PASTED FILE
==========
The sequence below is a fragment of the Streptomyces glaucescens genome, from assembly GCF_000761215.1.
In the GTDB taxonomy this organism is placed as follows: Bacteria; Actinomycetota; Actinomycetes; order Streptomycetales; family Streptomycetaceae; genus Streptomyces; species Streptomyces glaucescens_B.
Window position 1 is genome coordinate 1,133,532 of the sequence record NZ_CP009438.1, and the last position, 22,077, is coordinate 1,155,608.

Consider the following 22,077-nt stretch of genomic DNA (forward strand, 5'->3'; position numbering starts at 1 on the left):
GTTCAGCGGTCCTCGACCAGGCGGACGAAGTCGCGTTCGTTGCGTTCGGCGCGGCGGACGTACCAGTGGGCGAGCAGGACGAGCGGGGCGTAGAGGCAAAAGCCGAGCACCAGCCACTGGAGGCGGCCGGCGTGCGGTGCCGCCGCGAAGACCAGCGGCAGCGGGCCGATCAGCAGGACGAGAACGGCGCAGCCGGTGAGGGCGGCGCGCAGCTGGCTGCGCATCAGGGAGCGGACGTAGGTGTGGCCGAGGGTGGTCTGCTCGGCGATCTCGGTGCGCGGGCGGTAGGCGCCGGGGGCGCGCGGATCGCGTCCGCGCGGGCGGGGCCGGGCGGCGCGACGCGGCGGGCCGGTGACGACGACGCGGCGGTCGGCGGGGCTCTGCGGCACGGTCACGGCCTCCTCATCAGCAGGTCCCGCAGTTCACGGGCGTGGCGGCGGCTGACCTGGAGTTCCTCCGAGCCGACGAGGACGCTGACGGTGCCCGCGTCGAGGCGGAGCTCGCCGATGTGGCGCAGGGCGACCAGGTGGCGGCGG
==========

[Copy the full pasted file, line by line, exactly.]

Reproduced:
The sequence below is a fragment of the Streptomyces glaucescens genome, from assembly GCF_000761215.1.
In the GTDB taxonomy this organism is placed as follows: Bacteria; Actinomycetota; Actinomycetes; order Streptomycetales; family Streptomycetaceae; genus Streptomyces; species Streptomyces glaucescens_B.
Window position 1 is genome coordinate 1,133,532 of the sequence record NZ_CP009438.1, and the last position, 22,077, is coordinate 1,155,608.

Consider the following 22,077-nt stretch of genomic DNA (forward strand, 5'->3'; position numbering starts at 1 on the left):
GTTCAGCGGTCCTCGACCAGGCGGACGAAGTCGCGTTCGTTGCGTTCGGCGCGGCGGACGTACCAGTGGGCGAGCAGGACGAGCGGGGCGTAGAGGCAAAAGCCGAGCACCAGCCACTGGAGGCGGCCGGCGTGCGGTGCCGCCGCGAAGACCAGCGGCAGCGGGCCGATCAGCAGGACGAGAACGGCGCAGCCGGTGAGGGCGGCGCGCAGCTGGCTGCGCATCAGGGAGCGGACGTAGGTGTGGCCGAGGGTGGTCTGCTCGGCGATCTCGGTGCGCGGGCGGTAGGCGCCGGGGGCGCGCGGATCGCGTCCGCGCGGGCGGGGCCGGGCGGCGCGACGCGGCGGGCCGGTGACGACGACGCGGCGGTCGGCGGGGCTCTGCGGCACGGTCACGGCCTCCTCATCAGCAGGTCCCGCAGTTCACGGGCGTGGCGGCGGCTGACCTGGAGTTCCTCCGAGCCGACGAGGACGCTGACGGTGCCCGCGTCGAGGCGGAGCTCGCCGATGTGGCGCAGGGCGACCAGGTGGCGGCGG